Police service continues to witness crime levels falling during lockdown
24 June 2020
PROVISIONAL DATA from police forces in England and Wales shows continued falls in recorded crime compared to last year, with the lockdown effect on crime still holding. Provisional snapshot figures show that police recorded crime from the 43 police forces in England and Wales has fallen overall by 18% – excluding fraud, which is recorded centrally by Action Fraud – in the four weeks to 7 June when compared to the same period in 2019.
This is the third crime trends update since the beginning of lockdown restrictions across England and Wales. Previous provisional reporting showed a 28% fall in recorded crime for the four weeks to 12 April and a 25% drop for the month leading up to 10 May.
As restrictions begin to gradually ease and more of the public go about their business, criminals will look to exploit what opportunities they can and members of the public are encouraged to continue staying vigilant and report criminal activity to the police.
Overall recorded crime has begun to slowly trend back towards 2019 levels, while still remaining significantly lower compared to last year. The upward trend across snapshots reflects the gradual easing of lockdown measures, and was expected by policing as more changes were announced by both the UK and Welsh Governments.
Sustained falls were again recorded for residential burglary, vehicle crime (including theft of and from a vehicle), rape, assaults (including both Grievous Bodily Harm and Actual Bodily Harm) and robbery committed against individuals, as well as shoplifting. Forces have also continued to observe decreases in call volumes to 999 and 101, and in the number of cases relating to missing persons.
While still observing a fall of 2%, this snapshot shows mental health related cases slowly reaching 2019 levels again.
Forces continue to benefit from a low officer and staff absence figure of 6.5% across the UK.
Bearing down on crime
Commenting on the figures, National Police Chiefs’ Council chair Martin Hewitt said: “The great majority of the public have followed the rules in place to limit the spread of the virus, and as a result we’ve seen sustained reductions in crime over the course of the lockdown period. It’s no surprise that, as more people are able to move around freely, we will begin to see movement towards previous levels. However, this is a gradual change. We’re reassured to still be observing significant falls in crime overall.”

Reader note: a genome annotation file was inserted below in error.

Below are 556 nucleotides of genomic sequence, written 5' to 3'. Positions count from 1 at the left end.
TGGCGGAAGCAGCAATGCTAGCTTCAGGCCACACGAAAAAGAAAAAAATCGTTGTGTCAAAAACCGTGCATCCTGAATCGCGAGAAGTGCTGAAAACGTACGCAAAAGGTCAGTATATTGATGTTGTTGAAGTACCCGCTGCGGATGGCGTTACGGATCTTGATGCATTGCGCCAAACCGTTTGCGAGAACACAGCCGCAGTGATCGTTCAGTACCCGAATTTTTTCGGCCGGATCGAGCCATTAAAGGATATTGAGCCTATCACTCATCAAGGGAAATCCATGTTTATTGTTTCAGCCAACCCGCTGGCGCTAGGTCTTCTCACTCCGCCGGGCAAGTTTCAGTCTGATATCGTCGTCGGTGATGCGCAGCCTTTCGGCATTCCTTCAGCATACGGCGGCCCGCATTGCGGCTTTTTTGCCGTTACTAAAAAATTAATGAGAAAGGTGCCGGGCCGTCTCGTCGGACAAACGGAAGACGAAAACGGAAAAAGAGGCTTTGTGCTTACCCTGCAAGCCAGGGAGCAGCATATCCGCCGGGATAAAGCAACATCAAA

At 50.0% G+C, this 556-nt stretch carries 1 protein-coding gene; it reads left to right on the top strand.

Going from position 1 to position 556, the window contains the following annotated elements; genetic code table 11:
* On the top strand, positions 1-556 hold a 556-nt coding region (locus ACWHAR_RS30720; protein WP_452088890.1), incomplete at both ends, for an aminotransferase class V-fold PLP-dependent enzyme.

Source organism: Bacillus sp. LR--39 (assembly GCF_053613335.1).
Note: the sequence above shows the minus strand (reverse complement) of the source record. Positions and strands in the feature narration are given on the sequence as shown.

Hewitt added: “As lockdown measures start to ease further, forces will bear down on crime and do all they can to try and prevent it from rising to pre-lockdown highs. Forces continue to make use of any additional capacity to do more proactive policing in their communities. Brilliant work is taking place to reduce backlogs in complex investigations, ensuring that justice is done for many victims and removing criminals from the streets.”
Assaults on Emergency Services workers saw a 24% rise compared to the same period last year. This is a snapshot of an offence type which is typically recorded in low volumes. Data may therefore fluctuate between snapshots.
The rise is largely due to increases in assaults without injury, which may be driven by scenarios such as common assault on staff, in addition to an increase in protest activity across the country in the first week of June.
Hewitt concluded: “Assaults on Emergency Services workers who conduct crucial work for the good of us all are deplorable. This is an offence and those caught will be prosecuted with the full support of the Crown Prosecution Service.”